Country Report: Identification Last updated: 21/04/23


Bulgarian Helsinki Committee Visit Website

Applicants who are children, unaccompanied children, disabled, elderly, pregnant, single parents taking care of underage children, victims of trafficking, persons with serious health issues, psychological disorders or persons who suffered torture, rape or other forms of psychological, physical or sexual violence are considered as individuals belonging to a vulnerable group.[1]


Screening of vulnerability

Several initiatives on vulnerability were undertaken in previous years. In 2008, the SAR and UNHCR agreed on standard operating procedures (SOPs) to be followed with respect to treatment of victims of Sexual and Gender-based Violence (SGBV).[2] These SOPs were never applied in practice, however. A process for the revision of the SOPs has been pending since the end of 2013, which also aims to include new categories or vulnerable groups.[3] The revision of SGBV SOPs ended in December 2021 with their formal adoption by the SAR[4]. However, they were neither communicated to the field SAR staff, nor implemented in practice ever since.[5]

In April 2017, the national expert working group, headed by the State Agency for Child Protection developed a set of SOPs addressing the protection needs of all categories of unaccompanied children in Bulgaria, both migrant and asylum seekers. In May 2017, UNICEF communicated a concept for the establishment of interim care facility for unaccompanied children. Although these two documents were approved in July 2017 by the National Child Protection Council, nothing has been done by the government to forward the process. As of 31 December 2022 no SOPs whatsoever were implemented in practice.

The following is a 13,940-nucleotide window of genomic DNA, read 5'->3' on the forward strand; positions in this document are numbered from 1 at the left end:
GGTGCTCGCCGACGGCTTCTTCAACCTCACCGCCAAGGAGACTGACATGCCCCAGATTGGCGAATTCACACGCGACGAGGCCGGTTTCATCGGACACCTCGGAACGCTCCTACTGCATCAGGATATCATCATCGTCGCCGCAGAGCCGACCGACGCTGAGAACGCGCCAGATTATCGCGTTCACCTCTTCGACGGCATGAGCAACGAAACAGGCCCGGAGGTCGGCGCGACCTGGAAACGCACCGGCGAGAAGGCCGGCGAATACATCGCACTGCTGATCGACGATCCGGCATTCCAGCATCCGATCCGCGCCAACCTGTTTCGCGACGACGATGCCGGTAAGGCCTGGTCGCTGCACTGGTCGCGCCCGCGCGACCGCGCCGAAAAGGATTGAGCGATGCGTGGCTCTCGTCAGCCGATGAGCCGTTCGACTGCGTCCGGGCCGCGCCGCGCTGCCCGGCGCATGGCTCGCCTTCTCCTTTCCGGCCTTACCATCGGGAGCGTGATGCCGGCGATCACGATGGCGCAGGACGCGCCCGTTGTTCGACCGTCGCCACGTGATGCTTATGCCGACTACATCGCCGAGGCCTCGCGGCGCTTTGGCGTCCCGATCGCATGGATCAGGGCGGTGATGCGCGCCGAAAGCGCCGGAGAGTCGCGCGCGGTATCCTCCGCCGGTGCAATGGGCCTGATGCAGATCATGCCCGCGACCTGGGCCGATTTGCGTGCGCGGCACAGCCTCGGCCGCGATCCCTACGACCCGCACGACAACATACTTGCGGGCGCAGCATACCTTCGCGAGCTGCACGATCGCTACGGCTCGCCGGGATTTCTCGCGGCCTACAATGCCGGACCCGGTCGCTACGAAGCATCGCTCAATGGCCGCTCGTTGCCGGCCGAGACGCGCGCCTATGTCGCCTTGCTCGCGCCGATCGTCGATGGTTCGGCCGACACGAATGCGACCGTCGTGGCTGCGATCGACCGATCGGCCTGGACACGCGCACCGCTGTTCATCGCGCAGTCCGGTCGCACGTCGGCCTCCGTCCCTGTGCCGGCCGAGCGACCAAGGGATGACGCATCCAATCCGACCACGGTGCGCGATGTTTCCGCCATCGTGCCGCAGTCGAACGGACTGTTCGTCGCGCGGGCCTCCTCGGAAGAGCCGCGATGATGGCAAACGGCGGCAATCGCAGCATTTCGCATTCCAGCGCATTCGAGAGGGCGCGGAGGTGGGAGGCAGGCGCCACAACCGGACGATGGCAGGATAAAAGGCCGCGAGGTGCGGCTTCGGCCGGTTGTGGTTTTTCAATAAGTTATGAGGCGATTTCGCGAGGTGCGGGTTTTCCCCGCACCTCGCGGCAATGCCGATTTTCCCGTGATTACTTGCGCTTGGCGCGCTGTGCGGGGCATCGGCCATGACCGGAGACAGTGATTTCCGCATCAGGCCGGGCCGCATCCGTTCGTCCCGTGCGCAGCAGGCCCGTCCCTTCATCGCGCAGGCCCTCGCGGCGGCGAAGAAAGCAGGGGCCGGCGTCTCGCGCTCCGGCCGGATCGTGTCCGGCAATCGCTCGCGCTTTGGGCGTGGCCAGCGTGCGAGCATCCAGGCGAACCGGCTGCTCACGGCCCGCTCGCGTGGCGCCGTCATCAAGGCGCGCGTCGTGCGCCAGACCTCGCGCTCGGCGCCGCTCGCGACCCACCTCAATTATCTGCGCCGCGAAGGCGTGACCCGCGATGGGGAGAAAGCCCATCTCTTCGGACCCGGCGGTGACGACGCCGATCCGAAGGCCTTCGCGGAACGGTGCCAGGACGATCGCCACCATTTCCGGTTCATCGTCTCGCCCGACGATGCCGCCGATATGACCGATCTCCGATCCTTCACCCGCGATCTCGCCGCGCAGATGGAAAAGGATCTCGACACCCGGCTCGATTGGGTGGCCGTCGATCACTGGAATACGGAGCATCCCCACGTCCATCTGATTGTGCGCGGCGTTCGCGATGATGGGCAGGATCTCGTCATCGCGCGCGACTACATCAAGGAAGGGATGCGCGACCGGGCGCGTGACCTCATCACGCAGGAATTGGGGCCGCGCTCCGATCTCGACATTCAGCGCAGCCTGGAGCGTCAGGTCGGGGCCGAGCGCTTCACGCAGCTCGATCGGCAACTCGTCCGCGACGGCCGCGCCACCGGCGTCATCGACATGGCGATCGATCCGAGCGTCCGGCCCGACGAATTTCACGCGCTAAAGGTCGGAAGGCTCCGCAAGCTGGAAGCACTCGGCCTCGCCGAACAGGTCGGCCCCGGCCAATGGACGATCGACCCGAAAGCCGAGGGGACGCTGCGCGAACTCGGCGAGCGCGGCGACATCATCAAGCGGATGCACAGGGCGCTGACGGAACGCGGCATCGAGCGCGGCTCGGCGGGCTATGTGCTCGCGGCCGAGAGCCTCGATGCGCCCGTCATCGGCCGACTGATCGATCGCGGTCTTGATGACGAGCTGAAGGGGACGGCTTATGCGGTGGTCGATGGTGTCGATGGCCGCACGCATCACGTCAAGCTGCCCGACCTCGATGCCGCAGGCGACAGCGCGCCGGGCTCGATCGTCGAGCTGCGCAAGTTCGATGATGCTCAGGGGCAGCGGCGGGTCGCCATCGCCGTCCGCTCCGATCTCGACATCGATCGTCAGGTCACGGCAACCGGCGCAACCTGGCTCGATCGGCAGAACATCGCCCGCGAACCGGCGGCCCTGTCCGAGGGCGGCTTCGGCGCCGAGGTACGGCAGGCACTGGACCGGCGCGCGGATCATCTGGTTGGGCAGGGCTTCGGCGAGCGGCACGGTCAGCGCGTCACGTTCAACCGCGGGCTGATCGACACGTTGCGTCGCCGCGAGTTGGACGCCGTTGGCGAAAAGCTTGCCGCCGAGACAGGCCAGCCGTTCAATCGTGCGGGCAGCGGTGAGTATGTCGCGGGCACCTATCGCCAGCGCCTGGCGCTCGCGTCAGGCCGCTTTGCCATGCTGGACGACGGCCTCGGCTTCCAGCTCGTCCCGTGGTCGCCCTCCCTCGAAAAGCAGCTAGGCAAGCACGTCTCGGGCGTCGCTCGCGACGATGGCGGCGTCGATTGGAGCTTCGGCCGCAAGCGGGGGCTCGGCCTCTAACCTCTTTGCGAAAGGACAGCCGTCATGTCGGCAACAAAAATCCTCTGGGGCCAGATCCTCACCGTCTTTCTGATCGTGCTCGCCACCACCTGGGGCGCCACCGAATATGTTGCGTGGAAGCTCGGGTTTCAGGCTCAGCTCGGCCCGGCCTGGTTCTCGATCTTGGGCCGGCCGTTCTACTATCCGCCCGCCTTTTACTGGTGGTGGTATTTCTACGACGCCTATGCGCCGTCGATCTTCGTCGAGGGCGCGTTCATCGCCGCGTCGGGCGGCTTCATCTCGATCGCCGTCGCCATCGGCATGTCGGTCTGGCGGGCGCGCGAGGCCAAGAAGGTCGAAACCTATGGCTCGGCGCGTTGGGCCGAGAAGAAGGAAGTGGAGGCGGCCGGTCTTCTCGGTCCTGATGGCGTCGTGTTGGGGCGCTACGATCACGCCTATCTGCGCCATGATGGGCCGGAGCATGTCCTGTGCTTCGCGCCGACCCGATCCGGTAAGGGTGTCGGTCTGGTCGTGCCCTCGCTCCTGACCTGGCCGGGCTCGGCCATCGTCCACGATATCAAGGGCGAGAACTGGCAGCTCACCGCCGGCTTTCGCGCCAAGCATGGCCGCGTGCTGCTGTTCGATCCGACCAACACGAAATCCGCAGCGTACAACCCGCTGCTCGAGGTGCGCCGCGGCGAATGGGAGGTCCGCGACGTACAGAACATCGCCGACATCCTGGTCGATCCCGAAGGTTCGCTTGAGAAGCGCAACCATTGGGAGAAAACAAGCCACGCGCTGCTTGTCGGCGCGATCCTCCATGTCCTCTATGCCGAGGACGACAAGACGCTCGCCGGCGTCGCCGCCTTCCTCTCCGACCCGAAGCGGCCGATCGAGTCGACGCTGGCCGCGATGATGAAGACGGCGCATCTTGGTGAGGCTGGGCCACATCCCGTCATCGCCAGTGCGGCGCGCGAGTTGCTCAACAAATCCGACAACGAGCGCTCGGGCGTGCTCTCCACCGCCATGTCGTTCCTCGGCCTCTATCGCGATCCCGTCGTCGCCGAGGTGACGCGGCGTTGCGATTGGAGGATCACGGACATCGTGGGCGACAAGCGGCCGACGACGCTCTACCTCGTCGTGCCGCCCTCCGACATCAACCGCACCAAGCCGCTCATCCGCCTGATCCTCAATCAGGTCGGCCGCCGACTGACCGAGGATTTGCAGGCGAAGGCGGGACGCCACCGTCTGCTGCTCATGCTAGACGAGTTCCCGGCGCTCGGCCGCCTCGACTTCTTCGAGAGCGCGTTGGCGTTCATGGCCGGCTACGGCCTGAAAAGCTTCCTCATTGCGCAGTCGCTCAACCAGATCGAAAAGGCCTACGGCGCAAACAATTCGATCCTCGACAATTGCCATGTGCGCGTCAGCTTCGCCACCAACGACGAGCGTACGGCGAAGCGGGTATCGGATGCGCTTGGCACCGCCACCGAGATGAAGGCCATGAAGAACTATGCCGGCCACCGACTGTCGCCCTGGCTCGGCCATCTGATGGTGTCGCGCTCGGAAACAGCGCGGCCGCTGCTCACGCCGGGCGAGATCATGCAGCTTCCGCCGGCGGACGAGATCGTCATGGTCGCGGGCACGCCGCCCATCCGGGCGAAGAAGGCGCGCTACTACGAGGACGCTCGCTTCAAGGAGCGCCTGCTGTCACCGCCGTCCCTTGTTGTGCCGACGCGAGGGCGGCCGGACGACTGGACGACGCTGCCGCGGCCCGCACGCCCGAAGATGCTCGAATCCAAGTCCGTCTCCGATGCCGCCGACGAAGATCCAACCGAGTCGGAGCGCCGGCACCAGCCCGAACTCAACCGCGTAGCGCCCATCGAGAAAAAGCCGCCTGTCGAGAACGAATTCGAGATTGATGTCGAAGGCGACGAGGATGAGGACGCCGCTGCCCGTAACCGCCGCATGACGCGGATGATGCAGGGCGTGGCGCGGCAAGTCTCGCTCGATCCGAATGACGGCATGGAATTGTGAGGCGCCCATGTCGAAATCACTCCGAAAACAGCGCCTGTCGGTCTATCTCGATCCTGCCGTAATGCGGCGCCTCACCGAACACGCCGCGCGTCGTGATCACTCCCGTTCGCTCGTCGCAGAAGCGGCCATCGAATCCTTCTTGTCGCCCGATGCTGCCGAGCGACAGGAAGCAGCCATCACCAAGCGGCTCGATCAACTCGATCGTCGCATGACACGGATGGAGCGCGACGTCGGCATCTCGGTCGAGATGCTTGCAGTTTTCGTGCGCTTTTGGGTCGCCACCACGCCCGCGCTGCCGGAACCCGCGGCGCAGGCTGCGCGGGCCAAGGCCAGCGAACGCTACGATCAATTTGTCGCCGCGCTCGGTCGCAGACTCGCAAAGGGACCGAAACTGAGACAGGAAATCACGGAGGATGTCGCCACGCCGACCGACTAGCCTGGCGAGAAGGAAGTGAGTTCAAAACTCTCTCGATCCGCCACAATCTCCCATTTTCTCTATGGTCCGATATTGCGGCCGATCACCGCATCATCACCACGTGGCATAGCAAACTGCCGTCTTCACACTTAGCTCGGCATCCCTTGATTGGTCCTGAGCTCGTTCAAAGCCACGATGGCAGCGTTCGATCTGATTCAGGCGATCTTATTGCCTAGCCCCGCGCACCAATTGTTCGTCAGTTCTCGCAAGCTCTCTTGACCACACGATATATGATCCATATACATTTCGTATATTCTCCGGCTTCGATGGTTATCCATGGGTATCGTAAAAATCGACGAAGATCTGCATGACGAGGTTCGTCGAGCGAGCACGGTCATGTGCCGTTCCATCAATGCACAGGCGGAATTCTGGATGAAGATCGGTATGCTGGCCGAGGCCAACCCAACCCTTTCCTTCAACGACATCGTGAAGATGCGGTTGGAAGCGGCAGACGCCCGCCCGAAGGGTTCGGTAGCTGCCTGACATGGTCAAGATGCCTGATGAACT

Against this backdrop, BHC, UNICEF and UNHCR worked together with the Ministry of Interior on amendments of the primary and secondary immigration legislation. These amendments aim at creating a legally binding referral mechanism,[6] as well as a new procedure allowing for the regularisation of rejected and migrant unaccompanied children until they reach adulthood,[7] with a possibility for an indefinite extension after it on humanitarian grounds. However, these amendments do not address the lack of identification mechanism of vulnerability at an earlier stage of the procedure and do not apply to all other categories of persons with special needs.